What should have been a simple 5 minutes formality, at the EU summit on Thursday evening, in order to reconfirm Donald Tusk as president of the EU Council for 2 1/2 years became a continental psychodrama, after the personal opposition of the powerful leader of Poland’s governing parti PiS, Jaroslav Kaczyński.

Kaczyński  personally hates Tusk, whom he holds morally responsible for his twin brother’s death in the 2010 crash of Poland’s presidential jet in Smolensk, Russia, in which Lech, his brother, who was then head of state, died along with 95 other high-ranking officials affiliated with the party.

Initially, in 2014, Tusk’s nomination as president of the European Council was hailed as a gesture of symbolic reunification of the continent. A Pole was wanted from the beginning for such an important, continent-mending job. Had he lived, the late Bronislaw Geremek would have made an obvious candidate.

Who is this man with a name that one cannot forget: Donald Tusk? No, his father was not a Disney fan, given that, born in 1930, the father was called Donald too. As for Donald Jr., he was born in 1957 in a Kashubian-speaking family. (The Kashubians are a minority speaking a Slavic language that is close to Polish, but has more archaic features and was heavily influenced by German.)

Donald studied history, and started his political activity supporting Solidarity. He met powerful intellectual figures, such a Bronislaw Geremek. He then became a journalist and one of the founders of the Polish Civic Platform.

As Polish prime minister, Tusk has at times stirred concern and controversy, by appearing to support some sort of Internet censorship, as he announced that he wanted to ban Internet gambling and to monitor Internet connections and money transfers. He also opposes the legalisation of marijuana and of euthanasia, largely practiced in the Benelux countries, and especially in Belgium, the country hosting the EU institutions.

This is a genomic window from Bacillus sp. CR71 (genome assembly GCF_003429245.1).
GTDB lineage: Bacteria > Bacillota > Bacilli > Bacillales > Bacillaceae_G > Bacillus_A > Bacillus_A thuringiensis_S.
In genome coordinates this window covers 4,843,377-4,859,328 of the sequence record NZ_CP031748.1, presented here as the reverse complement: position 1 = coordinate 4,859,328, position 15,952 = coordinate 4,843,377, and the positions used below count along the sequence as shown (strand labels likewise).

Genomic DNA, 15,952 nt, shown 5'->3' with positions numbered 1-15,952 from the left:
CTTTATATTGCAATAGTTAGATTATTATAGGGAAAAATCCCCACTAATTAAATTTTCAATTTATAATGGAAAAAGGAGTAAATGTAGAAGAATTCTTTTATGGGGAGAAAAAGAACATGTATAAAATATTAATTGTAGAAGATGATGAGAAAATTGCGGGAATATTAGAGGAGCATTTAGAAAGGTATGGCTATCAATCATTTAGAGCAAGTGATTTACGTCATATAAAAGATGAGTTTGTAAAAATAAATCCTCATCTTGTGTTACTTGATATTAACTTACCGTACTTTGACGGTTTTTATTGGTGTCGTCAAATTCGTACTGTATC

Tusk supported the Hungarian prime minister Viktor Orban, and has even said that he found that all the indignation about Orban’s authoritarian tendencies was “exaggerated”.

Tusk lost the presidential election to Lech Kaczyński în 2005 (cf. photo), then became prime minister in 2007. The rivalry between Tusk and the Kaczyński twins became a permanent political show in Poland.

In 2008, at the October EU summit, both Tusk and the late president Lech Kaczyński fought for the right to sit at the table in Brussels with the other leaders. Tusk refused to let Kaczyński have an official plane and headed himself for Brussels, but Kaczyński chartered his own flight and appeared at the Council, like the ghost of revenge in Hamlet, embarrassing Tusk and everybody else around the table.

As Council president, one finds nothing about EU’s economy in Tusk’s discourse, and also nothing about the Euro and the crisis. Juncker takes care of all that, while Tusk stays in charge of foreign policy. That’s how they split the tasks.

Then again, why would Tusk care about the Euro, given that his country is in no hurry to join the Eurozone? When Tsipras came along with his problems, Tusk simply sent him to the Eurogroup.

What Tusk cares about is the “Russian aggression” in Ukraine: a formula he uses in contrast with the Commission president Jean-Claude Juncker’s more conventional discourse. Tusk is also fond of speaking of “Western civilisation”, which for him includes the US.

Still, everybody wants to keep him, including Theresa May, on her way out from the EU. The answer tonight, when the EU leaders will have to reconfirm him, or find someone else… but that someone else will certainly not be a Pole.